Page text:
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Showing posts from May, 2010

Mesh collisions

This is usually where physics gets messy. It's all fun and games until someone suggests that maybe all objects are not perfectly convex, such as... the game level? There is convex decomposition, yes, but I'm not totally convinced that's a silver bullet. Convex decomposition is awfully complicated, and requires heavy preprocessing. It's definitely a good idea in many cases, but there will always be raw triangles. Convex decomposition or not, you need some sort of mid-phase, finding which triangles/primitives collide with a specific object. A lot of work has been put into this, and I think most people today agree that a quantized, binary AABB tree is the ideal solution. What's interesting here is how people usually query these AABB trees. The output from the broad phase is a list of pairs with overlapping bounding volumes. These pairs are then processed one by one, and in the case of a triangle mesh, the mid-phase is engaged to find the relevant triangles/primitives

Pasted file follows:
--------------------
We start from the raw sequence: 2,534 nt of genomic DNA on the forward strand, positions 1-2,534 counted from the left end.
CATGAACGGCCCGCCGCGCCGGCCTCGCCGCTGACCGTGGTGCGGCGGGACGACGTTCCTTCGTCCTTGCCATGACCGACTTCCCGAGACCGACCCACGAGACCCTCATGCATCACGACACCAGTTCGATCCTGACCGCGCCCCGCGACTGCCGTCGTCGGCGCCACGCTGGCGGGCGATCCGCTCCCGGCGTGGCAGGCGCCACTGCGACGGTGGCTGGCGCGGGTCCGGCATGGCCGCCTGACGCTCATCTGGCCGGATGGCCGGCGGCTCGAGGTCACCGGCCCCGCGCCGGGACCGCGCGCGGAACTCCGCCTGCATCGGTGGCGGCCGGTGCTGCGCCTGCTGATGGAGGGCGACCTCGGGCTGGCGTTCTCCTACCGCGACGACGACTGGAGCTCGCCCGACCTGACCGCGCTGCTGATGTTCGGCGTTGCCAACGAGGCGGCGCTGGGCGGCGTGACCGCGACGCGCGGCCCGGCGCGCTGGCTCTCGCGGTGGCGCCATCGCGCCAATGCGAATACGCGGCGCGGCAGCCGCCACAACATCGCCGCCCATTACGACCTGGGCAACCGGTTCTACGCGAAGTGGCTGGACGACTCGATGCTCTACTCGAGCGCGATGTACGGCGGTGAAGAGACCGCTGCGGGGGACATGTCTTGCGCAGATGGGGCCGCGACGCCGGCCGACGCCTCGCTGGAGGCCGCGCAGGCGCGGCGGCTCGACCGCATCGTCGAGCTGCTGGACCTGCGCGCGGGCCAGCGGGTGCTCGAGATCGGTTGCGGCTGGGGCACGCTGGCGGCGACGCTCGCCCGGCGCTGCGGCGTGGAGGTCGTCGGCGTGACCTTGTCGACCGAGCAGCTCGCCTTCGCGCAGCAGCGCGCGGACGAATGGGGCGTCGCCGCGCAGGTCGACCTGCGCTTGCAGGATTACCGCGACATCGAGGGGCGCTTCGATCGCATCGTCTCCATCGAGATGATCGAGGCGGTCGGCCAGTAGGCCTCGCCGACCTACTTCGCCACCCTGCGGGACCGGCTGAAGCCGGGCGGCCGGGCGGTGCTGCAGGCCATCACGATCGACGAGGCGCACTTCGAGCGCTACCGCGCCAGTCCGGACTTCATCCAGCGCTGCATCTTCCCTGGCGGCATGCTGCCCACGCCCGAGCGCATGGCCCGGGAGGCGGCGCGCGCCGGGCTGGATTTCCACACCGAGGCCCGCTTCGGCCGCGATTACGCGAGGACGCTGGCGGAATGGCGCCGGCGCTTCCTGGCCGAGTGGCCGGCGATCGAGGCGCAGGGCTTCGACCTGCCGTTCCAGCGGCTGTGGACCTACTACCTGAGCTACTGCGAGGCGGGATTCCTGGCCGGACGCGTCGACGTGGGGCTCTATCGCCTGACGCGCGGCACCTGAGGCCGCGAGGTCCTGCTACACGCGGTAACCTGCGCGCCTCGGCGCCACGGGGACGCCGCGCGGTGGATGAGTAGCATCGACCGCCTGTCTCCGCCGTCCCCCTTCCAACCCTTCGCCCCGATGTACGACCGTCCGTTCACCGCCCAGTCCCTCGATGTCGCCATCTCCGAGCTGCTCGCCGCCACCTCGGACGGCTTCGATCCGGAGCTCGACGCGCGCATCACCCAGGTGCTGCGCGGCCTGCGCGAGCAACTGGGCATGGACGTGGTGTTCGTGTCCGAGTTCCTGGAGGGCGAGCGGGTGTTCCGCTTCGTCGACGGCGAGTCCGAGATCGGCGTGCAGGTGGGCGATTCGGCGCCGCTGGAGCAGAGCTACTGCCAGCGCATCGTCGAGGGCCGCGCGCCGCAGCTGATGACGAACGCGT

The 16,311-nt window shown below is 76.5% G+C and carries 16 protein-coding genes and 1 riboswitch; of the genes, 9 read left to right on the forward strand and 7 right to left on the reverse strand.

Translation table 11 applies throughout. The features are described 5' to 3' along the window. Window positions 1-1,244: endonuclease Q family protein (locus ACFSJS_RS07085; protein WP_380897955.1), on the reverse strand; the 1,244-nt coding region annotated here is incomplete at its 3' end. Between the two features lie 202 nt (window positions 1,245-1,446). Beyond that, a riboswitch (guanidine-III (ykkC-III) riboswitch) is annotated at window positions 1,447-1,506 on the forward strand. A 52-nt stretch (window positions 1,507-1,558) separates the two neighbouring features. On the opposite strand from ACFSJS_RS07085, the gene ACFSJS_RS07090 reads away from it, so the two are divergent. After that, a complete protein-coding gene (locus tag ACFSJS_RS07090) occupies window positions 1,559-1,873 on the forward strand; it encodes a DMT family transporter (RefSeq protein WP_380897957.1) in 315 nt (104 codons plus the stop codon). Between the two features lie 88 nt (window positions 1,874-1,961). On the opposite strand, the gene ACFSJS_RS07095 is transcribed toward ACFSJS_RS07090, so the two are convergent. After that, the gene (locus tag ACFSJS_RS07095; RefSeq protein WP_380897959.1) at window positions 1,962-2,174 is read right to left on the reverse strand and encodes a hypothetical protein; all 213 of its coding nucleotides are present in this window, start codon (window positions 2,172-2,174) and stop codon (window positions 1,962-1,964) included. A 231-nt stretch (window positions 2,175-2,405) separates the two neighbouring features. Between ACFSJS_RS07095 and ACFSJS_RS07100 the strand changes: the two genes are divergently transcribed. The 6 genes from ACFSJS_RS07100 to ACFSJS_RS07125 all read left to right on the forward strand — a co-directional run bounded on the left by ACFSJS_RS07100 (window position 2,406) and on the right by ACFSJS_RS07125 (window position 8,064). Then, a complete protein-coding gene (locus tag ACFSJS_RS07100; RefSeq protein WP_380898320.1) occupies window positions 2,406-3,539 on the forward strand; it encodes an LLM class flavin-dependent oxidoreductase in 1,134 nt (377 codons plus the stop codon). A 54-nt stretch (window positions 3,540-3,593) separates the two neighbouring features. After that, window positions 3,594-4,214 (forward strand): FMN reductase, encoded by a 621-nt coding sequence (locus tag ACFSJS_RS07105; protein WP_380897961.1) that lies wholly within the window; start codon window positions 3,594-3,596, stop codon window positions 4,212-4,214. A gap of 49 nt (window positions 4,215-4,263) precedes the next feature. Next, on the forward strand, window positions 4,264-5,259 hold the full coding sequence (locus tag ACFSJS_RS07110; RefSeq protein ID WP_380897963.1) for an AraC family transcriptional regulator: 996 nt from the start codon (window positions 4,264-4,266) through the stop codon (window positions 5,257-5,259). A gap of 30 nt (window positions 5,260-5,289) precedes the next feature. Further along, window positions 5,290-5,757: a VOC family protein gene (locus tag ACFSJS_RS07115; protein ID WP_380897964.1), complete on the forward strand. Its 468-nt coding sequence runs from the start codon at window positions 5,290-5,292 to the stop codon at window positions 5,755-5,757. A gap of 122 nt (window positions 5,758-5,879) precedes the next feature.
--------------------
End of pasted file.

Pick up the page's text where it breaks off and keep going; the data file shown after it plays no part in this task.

Movie time

It was a long time since I posted a movie, so I thought I'd record a little snippet of what I'm working on at the moment - mesh collisions. Without the fancy SSAO renderer it runs in 60 FPS. Stay tunes for details!


I really like the idea of using standardized versions of simple data structures. Small snippets of code rewritten over and over again by thousands of people. I bet there are a handfull of programmers world-wide at this moment implementing a dynamic array or a hash table. As much as I like the idea, I hate the only standard out there - STL. There are several problems: 1) The interface is horribly over-engineered and just plain sucks . Even the simplest of simple operations turns out as three or for lines of code. Really long ones . Say I want to remove an element from a vector. Instead of just offering a dead simple myVector.erase(element) I have to bother with iterators and find functions (of course defined in another include file), ending up with this: std::vector ::iterator it = find(myVector.begin(), myVector.end(), element); if (it != vec.end()) vec.erase(it); This does only remove the first occurance of "element", which is understandable. If you want to remove all o